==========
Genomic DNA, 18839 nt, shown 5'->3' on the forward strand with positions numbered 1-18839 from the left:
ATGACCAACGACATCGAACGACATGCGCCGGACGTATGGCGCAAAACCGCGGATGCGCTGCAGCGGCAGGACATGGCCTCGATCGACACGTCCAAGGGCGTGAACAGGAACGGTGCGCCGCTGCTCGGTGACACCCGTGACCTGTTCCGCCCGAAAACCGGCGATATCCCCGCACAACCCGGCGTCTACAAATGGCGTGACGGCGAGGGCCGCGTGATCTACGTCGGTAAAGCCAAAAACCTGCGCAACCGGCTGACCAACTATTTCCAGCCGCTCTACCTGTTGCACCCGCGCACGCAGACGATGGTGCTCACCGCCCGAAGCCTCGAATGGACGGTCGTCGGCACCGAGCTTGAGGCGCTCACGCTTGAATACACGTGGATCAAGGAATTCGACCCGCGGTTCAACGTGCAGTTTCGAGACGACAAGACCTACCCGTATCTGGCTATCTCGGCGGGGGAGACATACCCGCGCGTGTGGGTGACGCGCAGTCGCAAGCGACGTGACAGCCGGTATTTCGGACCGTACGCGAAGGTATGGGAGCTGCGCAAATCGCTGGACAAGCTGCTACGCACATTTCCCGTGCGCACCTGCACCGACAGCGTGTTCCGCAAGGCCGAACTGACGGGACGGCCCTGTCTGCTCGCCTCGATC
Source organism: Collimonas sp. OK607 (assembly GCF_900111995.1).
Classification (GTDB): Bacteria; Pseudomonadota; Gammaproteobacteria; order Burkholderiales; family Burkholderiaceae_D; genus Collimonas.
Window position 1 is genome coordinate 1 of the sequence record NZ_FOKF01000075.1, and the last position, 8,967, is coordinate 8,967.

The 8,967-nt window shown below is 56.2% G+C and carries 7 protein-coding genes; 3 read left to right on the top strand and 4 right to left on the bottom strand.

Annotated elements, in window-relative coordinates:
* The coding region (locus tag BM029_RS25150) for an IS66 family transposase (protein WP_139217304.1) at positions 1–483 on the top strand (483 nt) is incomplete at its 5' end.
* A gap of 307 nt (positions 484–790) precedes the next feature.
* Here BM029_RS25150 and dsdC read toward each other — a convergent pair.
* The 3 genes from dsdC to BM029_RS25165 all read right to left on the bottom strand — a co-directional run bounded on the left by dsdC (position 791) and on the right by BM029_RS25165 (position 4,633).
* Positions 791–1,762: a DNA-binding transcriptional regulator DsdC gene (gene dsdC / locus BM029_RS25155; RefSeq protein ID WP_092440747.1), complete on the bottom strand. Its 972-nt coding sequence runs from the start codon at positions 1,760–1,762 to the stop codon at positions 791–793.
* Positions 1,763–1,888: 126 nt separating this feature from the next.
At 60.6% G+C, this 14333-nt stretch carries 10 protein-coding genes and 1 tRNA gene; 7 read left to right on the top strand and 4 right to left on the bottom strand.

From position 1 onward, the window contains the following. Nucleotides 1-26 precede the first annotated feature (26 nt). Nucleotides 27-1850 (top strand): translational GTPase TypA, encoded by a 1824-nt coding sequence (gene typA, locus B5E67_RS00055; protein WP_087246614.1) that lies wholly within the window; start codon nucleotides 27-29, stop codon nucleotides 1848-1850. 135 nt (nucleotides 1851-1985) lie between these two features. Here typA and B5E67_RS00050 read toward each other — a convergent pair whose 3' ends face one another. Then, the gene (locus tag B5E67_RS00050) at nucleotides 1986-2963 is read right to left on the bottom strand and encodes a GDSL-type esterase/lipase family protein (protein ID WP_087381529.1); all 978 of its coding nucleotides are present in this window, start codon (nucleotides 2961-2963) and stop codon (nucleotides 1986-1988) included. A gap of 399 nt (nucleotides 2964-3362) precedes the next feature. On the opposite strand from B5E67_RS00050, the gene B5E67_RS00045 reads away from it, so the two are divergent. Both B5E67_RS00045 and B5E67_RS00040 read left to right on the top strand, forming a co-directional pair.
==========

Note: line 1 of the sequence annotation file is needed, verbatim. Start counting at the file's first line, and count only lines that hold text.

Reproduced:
Genomic DNA, 18839 nt, shown 5'->3' on the forward strand with positions numbered 1-18839 from the left: